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The term "business intelligence", or "BI", has grown in popularity in recent years. The popularity of the term has revolved around technology solutions (e.g., SAS, Qlik, Tableau, Domo) and more companies have joined into the realm such as Microsoft and Google.
The term itself has been around much longer. It is an umbrella term that encompasses using information to influence business decisions and may be interchangeable with the term “business analytics” or a combination of all three words.
SAP, Oracle and similar enterprise systems were the front line of using the term. For some, their controls systems, help desk software, CMMS or asset management system can serve for business analytics needs.
The reason for the growth in BI technology? Eloquently speaking: Large amounts of data are derived from numerous sources with multiple input mechanisms and stored in varying repositories. Layman’s terms: You have a ton of stuff sitting in a ton of places created by a ton of people and things.
BI, as a tool, focuses on visualizing for objective, data-driven analysis. BI, as a mindset, is using the data and tools to allow a subjective, yet informed, analysis.
The typical user may spend 2-3 hours a month generating essential reports. This time investment has benefits, but also has a downside – that report quickly becomes stagnant when using traditional methods such as exporting from a database. The current BI trend focuses on simple, interactive, configurable views to allow viewers a variety of pathways into understanding what is occurring. Exporting is minimal as managers prefer a sustainable, ongoing experience vs. an overview that becomes outdated soon after new data is generated.
However data is prepared or whichever tools or methodology used, the concept of BI was established well before software was available. It is simply much easier and more flexible now to compile, compare, carve and communicate information.
Another term that has gained ground is “key performance indicators”, or “KPIs”. Not quite the same as a benchmark, yet they work together and both are measurable. Think of a benchmark as a goal; KPIs are steps towards that goal, maybe even treated as mini-goals. KPIs are helpful to not only identify where you are toward your larger goal, but also insightful when comparing against peers in your industry.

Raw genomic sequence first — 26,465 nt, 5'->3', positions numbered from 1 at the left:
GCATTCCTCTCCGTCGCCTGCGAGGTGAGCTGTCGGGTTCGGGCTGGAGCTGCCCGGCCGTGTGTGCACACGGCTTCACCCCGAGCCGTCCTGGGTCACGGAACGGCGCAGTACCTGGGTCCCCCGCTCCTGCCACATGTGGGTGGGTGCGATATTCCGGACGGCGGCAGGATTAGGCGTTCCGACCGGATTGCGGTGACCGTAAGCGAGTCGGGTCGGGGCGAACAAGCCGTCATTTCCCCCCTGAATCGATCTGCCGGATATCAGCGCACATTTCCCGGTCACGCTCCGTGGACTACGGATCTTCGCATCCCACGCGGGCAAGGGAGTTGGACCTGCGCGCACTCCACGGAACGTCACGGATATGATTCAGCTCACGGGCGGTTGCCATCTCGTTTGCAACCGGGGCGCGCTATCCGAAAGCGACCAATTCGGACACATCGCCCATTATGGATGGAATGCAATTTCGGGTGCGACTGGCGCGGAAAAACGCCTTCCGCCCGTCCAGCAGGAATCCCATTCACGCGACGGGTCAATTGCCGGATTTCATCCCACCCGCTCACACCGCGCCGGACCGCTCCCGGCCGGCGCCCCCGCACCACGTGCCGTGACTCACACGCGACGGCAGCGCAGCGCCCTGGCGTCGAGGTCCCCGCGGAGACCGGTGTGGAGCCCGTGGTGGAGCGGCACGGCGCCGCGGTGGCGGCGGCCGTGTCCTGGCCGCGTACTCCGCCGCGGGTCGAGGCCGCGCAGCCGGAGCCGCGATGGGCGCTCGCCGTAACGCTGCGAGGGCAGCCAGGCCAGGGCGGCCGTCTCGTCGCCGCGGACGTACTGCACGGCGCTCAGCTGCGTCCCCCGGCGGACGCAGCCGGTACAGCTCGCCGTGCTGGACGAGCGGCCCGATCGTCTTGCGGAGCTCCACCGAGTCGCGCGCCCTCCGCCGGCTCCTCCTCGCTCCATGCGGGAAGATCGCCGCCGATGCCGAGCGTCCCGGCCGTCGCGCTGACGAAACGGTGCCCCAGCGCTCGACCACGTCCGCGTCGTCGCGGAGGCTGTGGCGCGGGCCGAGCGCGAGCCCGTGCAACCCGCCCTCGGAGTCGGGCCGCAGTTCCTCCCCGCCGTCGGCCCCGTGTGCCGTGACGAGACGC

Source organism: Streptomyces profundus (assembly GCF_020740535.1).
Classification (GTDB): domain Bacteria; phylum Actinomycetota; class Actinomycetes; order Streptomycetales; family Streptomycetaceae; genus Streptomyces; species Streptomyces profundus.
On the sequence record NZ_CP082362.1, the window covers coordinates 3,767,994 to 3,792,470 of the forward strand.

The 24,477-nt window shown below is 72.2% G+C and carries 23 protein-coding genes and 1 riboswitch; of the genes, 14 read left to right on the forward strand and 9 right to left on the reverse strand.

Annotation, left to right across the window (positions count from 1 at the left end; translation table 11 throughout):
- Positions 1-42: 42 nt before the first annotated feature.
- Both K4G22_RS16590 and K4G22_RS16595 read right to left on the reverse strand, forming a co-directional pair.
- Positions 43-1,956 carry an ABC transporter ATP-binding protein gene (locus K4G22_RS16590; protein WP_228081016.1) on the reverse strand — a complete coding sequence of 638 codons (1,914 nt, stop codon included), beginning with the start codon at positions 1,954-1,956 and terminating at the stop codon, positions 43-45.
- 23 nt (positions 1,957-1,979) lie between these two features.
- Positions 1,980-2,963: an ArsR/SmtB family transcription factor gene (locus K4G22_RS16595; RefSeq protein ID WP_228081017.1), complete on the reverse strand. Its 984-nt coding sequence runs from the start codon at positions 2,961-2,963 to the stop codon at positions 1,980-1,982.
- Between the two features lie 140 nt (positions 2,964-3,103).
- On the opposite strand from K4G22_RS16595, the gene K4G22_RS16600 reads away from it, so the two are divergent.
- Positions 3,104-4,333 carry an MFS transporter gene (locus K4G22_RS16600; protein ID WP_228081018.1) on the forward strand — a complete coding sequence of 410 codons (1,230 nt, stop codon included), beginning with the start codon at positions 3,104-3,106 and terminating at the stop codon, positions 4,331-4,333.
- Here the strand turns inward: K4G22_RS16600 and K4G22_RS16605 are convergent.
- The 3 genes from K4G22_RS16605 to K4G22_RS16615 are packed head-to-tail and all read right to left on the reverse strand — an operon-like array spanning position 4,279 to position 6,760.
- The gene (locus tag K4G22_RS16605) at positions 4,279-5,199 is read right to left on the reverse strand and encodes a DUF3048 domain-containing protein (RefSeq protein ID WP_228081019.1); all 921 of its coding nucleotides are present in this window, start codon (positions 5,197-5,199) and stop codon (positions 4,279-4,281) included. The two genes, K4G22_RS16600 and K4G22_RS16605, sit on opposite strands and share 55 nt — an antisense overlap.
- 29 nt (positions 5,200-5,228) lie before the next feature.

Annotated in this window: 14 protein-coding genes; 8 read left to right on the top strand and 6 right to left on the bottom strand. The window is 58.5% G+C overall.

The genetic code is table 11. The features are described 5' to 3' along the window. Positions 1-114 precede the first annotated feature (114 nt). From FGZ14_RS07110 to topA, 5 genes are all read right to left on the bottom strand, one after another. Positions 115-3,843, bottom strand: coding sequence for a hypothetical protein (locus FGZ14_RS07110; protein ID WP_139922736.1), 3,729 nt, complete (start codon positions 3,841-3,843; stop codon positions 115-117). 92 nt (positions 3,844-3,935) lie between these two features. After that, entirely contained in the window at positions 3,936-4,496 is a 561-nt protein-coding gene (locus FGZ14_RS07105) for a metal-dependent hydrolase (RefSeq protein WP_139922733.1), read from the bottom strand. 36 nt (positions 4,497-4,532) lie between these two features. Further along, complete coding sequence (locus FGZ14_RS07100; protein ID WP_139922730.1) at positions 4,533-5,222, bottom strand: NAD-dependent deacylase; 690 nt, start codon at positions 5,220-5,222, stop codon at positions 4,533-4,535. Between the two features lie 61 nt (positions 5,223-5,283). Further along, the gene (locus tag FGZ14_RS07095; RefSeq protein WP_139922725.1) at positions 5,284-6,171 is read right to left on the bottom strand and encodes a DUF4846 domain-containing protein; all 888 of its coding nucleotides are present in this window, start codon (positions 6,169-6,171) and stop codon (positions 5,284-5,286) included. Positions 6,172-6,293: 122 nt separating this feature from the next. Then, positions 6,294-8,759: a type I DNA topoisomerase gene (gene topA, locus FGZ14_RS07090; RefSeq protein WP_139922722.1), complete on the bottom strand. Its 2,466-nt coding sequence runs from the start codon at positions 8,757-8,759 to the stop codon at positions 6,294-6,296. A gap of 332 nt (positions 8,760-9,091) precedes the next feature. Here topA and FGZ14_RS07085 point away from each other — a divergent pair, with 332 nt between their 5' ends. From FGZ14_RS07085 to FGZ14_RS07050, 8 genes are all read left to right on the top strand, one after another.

Dashboards are a popular graphical method to focus upon primary KPIs in a singular view vs. switching between various reports. Think of the dashboard in your vehicle: Each gauge or display is essentially a KPI, so you are already used to the concept of glancing to see what is happening and adjusting accordingly when needed.
In a recent study performed by Building Operating Management, Facility Maintenance Decisions and Dude Solutions, it was discovered that 1/3 of participants were somewhat familiar with BI, but very few were extremely familiar with the concept. However, 2/3 of participants are experiencing an increasing demand over the last 12-18 months for data analysis and reporting.
While many feel prepared they can address demands, it takes significant effort to meet the demands, and it is not a guarantee that executives or stakeholders fully understand the breadth and depth of what is occurring.
Where BI elements come into play is by allowing the presenter and the audience to engage in informed conversations.
BI dashboards are the gateways, allowing you to dive beneath the surface to understand what is transpiring. KPIs and trends typically focus upon displaying the normals while highlighting the not-so-normals.
When limited resources face unlimited requests and requirements, the need to identify, prioritize and justify actions based on business intelligence tools and intelligent business decisions is finding a new dynamic.
Interested in seeing how data tells a story? Not only will we review the results of the Building Operating Management, Facility Maintenance Decisions and Dude Solutions study in a webinar on Thursday, April 6, we also show how data can prove or disprove perceptions. The webinar also incorporates how thought leaders perceive the use of business intelligence concepts to go beyond performance improvements to also support and improve the culture of your team and organization.